“One way ’n’ another. Pipes, and mugs, and poker, if it a’n’t too rough; and if it is, we just bunk and snooze till it gets smooth.”
P.S.—The book was never written, for my publishers could not be persuaded to take G.B.S. at his own or my estimate.
it is time to stop their career; The crimes of Harp, are many and great, and in point of baseness, Mason is nearly as celebrated:—While these sons of rapine and murder are permitted to rove at large, we may expect daily to hear of outrages upon the lives and properties of our fellow citizens.
One day a strikingly dressed lady forced her way in to see him, and the house echoed with her recriminations. Leila objected to the children’s assisting at such scenes, and when Christmas brought the boys home she sent them to Canada with a tutor, and herself went with the little girl to Florida. Delane, Gracy and I sat down alone to our Christmas turkey, and I wondered what Delane’s queer friend of the Washington hospital would have thought of that festivity. Mr. Gracy was in a melting mood, and reviewed his past with an edifying prolixity. “After all, women
A bearded goat eyed the Boyar Chef sardonically, jaw working. "Look at that long-nosed son!" The goat gave a derisive bleat and took another mouthful of ripe grain.
Rafella tidied her music in offended silence. She felt very angry with George. He had behaved so rudely and spoilt the evening, and she meant him to feel her displeasure. George also was silent, provokingly silent; he smoked a cigarette and drank a whisky and soda, and did not appear
Once, however, she did invite him, and he accepted; and we got over having to ask Mrs. Delane (who undoubtedly would have been bored) by leaving out Mrs. Scole and Mrs. Ruscott, and making it a “man’s dinner” of the old-fashioned sort, with canvas-backs, a bowl of punch, and my mother the only lady present—the kind of evening my father still liked best.
In all that I have written in the preceding chapters I have sought to emphasize, in the main, two things: first, that behind all the movements which have affected the masses of the people, Socialism or nationalism, emigration, the movements for the reorganization of city
Arthur found no difficulty in following Eleanor's advice to sleep well. He lay awake for half an hour or so thinking of her, but after that he slept soundly and his sleep was undisturbed. He did not even remember his dreams when he woke. And he had no sinking of the heart, no sick qualms of anticipation the following morning. His waking thoughts were all of Eleanor, the incident of the necessary interview with old Kenyon appeared to him as no more than one of the many necessary steps that he must take before he could enter the Paradise of his life with her. He was, for the time being, obsessed with a single idea, and his one annoyance was the
The world owed him five years of youth! That was the true defence of his action in leaving Peckham. He saw his justification with astounding clearness as he stood on Westminster Bridge looking up the river, half an hour before his train was timed to leave Charing Cross—the train that was to take him to Hartling for his promised week-end. In a re-action against his orgie of spending, he had come as far as that by tram, lugging his new kit-bag and dressing-case. The tram would have taken him on to Charing Cross, but when it had stopped close to his old hospital, he had felt an urgent desire to see the river from the old standpoint. The thought of his bags had not deterred him. He was bursting with vigour and energy that morning.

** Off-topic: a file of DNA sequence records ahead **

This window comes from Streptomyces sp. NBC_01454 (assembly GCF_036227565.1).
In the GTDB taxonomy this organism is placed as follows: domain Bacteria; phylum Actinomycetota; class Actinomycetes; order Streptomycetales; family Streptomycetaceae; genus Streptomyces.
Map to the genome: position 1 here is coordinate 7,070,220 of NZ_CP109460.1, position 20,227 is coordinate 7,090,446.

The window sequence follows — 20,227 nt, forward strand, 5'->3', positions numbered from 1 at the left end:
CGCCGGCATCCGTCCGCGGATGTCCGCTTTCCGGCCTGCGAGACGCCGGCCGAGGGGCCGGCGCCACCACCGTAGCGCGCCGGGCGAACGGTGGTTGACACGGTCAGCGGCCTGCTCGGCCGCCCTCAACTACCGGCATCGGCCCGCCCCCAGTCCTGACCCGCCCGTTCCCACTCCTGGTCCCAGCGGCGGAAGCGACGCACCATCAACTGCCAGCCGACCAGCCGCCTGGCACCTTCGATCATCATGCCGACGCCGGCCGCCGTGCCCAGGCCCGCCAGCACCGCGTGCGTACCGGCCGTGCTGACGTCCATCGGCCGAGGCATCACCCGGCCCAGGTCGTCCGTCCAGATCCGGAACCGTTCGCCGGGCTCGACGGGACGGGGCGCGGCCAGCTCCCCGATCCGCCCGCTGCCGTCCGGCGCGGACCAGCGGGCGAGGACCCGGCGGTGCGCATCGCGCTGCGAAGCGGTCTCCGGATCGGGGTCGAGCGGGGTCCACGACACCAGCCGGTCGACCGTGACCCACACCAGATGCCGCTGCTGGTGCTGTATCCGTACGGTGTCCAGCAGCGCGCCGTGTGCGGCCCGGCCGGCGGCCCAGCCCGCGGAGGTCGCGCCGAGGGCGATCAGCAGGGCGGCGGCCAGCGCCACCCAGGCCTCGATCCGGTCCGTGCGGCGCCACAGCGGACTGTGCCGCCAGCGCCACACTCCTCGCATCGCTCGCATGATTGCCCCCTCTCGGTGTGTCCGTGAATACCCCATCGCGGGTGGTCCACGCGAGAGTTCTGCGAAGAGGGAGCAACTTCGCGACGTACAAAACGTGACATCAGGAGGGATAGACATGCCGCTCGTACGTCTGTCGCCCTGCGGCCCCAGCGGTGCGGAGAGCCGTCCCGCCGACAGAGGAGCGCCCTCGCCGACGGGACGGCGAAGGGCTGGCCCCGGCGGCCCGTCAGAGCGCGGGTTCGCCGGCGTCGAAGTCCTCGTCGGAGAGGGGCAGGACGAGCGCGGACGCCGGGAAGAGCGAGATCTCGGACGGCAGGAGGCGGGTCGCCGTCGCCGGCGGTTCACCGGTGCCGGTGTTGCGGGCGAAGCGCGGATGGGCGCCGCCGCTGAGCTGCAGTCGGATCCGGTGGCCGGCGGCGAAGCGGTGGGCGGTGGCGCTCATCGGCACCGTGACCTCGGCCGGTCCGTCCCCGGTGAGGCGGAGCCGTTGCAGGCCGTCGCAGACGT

marked by that same discretion which had characterised it immediately before his championship of Hubert. They were afraid of the least appearance of complicity; and avoided too direct a reference to the subject that must have been uppermost in their thoughts. Turner's casual, "Hear you're going to take up your work again. Pretty dull for you down here, I suppose, without any settled employment," was a mere acknowledgment of the fact, and manifestly deprecated any further elaboration of the topic. And Hubert contented himself with spasms of melancholy gazing, as if he were trying to intimate as tactfully and safely as possible his personal sorrow and regret. Miss Kenyon was more nearly affable than Arthur had ever known her to be, and talked to him at dinner about his profession with every sign of interest.
There was a poor boy once, one of their forefathers, who used to drive his cart of turf daily back and forward, and make what money he could by the sale; but he was a strange boy, very silent and moody, and the people said he was a fairy changeling, for he joined in no sports and scarcely ever spoke to any one, but spent the nights reading all the old bits of books he picked up in his rambles. The one thing he longed for above all others was to get rich, and to be able to give up the old weary turf cart, and live in peace and quietness all alone, with nothing but books round him, in a beautiful house and garden all by himself.
That the constancy of species is incompatible with the idea of affinity, that the morphological (genetic) nature of organs does not proceed on parallel lines with their physiological and functional significance, are facts which were known in botany and zoology before the time of Darwin; but he was the first to show, that variation and natural selection in the struggle for existence solve these problems, and enable us to conceive of these facts as the necessary effects of known causes; it is at the same time explained, why the natural affinity first recognised by de l’Obel and Kaspar Bauhin cannot be exhibited by the use of predetermined principles of classification, as was attempted by Cesalpino.
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